A small and colorful orange berry with a red center grown in places like the Himalayas, Russia and the Canadian prairies is slowly making its way to the U.S.
From juices and smoothies to chocolate bars and dried fruit snacks, sea buckthorn is entering a variety of products to add flavor and health benefits. The sea buckthorn bush, which is native to Asia and Europe, is rich in vitamin C, about 12 times as much as an orange, and contains B12, a nutrient typically found in animal products. It’s also one of the few edible plants with all four omega fatty acids. Companies and experts told Food Dive that sea buckthorn is gradually gaining ground in the U.S. and will continue to do so as more consumers seek out functional products.
"For reasons unknown, it hasn't had a huge wave of popularity. It's just been a slow, steady climb," Peter McMullin, president of Sibu, the leader in sea buckthorn raw material sales, told Food Dive. "That might be partly due to a very non-sexy name, sea buckthorn doesn't exactly roll off the tongue. But it is legit and has some amazing qualities both used topically and consumed."
Sea buckthorn has been used as a natural solution for the anti-aging and organic markets since the early 2000s, providing a variety of skincare treatment options from moisturizing to reducing inflammation and healing sunburns. The plant’s leaves and flowers have also been used to treat arthritis, gastrointestinal ulcers and skin rashes, according to WebMD.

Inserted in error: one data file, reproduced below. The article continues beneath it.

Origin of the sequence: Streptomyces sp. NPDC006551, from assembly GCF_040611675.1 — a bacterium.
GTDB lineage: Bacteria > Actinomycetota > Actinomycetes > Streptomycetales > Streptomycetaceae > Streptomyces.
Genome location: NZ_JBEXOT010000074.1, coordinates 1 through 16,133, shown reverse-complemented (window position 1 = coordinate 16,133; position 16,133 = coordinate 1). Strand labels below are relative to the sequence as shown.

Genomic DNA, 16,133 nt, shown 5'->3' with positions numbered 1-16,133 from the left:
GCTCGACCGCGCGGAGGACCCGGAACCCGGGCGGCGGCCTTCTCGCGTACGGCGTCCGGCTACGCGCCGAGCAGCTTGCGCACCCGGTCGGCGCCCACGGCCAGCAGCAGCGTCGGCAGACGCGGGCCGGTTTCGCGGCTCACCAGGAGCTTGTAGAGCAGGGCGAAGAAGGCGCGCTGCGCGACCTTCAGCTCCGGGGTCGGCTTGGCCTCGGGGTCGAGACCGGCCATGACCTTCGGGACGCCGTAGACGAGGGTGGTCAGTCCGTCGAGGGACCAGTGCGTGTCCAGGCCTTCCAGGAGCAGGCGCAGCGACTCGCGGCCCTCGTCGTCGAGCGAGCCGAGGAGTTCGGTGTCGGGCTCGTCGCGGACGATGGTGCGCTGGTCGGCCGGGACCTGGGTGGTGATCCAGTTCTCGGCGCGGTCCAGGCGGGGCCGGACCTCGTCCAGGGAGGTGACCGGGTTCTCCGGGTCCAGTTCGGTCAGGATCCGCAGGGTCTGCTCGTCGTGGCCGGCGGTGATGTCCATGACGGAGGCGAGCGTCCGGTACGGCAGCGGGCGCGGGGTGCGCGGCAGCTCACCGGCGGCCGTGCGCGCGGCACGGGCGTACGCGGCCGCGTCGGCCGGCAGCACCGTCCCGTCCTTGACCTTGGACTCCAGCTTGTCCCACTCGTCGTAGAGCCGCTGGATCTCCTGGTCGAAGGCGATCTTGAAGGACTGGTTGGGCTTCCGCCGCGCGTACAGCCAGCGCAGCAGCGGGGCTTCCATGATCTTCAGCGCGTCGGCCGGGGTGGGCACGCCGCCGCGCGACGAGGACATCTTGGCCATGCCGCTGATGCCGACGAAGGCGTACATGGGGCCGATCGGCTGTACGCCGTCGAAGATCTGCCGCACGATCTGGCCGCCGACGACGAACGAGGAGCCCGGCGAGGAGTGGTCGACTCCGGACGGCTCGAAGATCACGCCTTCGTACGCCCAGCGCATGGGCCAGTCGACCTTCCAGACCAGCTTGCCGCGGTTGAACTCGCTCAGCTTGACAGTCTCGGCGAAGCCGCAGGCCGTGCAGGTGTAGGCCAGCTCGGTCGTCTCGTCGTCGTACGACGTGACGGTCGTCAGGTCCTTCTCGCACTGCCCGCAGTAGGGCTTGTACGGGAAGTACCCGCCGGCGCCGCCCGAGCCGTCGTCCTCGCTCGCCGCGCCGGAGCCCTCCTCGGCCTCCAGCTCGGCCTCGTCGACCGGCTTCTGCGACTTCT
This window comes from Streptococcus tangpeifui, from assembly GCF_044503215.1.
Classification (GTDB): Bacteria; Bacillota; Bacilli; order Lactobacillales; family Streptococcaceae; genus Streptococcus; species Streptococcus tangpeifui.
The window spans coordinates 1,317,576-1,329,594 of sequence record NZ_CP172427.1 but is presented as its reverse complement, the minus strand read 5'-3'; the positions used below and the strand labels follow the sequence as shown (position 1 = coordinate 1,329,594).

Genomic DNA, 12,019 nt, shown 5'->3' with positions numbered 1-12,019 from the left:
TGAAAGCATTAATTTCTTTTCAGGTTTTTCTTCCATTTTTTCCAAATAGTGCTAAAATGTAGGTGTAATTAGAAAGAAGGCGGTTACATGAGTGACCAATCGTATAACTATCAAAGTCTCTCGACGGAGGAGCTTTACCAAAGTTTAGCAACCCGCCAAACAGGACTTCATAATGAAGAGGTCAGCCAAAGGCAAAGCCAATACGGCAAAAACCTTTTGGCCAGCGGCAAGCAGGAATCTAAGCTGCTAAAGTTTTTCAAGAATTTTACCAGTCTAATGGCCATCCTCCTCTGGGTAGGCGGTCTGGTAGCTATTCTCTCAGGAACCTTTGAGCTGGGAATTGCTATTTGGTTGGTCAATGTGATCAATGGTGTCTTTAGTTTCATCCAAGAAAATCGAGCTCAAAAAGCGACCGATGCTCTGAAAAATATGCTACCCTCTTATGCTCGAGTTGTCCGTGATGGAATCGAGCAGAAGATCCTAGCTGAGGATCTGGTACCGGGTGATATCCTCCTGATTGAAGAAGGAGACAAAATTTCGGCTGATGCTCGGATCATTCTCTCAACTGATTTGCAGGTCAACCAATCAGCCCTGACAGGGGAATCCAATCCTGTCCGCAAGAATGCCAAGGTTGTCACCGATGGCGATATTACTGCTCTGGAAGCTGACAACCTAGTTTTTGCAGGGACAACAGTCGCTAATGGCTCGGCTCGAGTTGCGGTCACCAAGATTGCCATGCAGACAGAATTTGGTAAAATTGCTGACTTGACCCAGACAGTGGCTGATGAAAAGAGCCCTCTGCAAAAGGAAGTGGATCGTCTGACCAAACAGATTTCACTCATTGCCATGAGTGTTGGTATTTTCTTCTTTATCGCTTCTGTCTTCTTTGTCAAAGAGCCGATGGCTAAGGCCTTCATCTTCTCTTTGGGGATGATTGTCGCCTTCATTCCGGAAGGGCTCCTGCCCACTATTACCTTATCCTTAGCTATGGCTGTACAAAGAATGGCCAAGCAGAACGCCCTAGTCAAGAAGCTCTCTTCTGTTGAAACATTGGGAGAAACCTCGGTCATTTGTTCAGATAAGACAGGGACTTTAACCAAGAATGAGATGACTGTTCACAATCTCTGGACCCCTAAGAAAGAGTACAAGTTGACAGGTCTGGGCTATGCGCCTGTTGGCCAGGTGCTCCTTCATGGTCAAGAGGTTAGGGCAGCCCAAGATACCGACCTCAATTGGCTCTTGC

When discussing the upcoming ingredients for 2020, Kara Nielsen, an expert in food and beverage trends, told Food Dive that there is an increasingly blurred line between cosmetics and food. She said companies are blurring the boundaries between categories and consumers are seeing more functional ingredients in food products, like collagen and sea buckthorn.
Collagen, which was made popular in the U.S. in the 1980s as a pricey injectable filler to plump lips and soften lines, has been made its way into several different foods and beverages. Similarly, sea buckthorn has more often been used in oils and balms until recently.
"For reasons unknown, it hasn't had a huge wave of popularity, it's just been a slow, steady climb. That might be partly due to a very non-sexy name, sea buckthorn doesn't exactly roll off the tongue. But it is legit and has some amazing qualities both used topically and consumed."
"I put sea buckthorn on a trend report back in like 2008, and it didn't really hit at that time," Nielsen said. "For Northern Europeans, sea buckthorn has always sort of been a skincare product, but now we're also starting to see edibles."
Sourcing a 'coveted fruit'
McMullin said his father founded Sibu after his parents took his adopted sister back to India about 15 years ago to learn more about where she came from. During the trip, they learned about sea buckthorn and how it grows in the wild in the Himalayas and has medicinal proprieties, but is largely unknown to the U.S.
He said some people they met were looking to find a champion of sea buckthorn and bring it to the West, so the family set up a cooperative of local villagers in the Himalayan mountains of Ladakh, India region.
"That's right up to the very highest Northern part of India into the Himalayas, where they hand harvest it using the same techniques they have for 1,000 years, and then it's processed into purée and then sent to us where we create oils, both from the seed and the berry," McMullin said.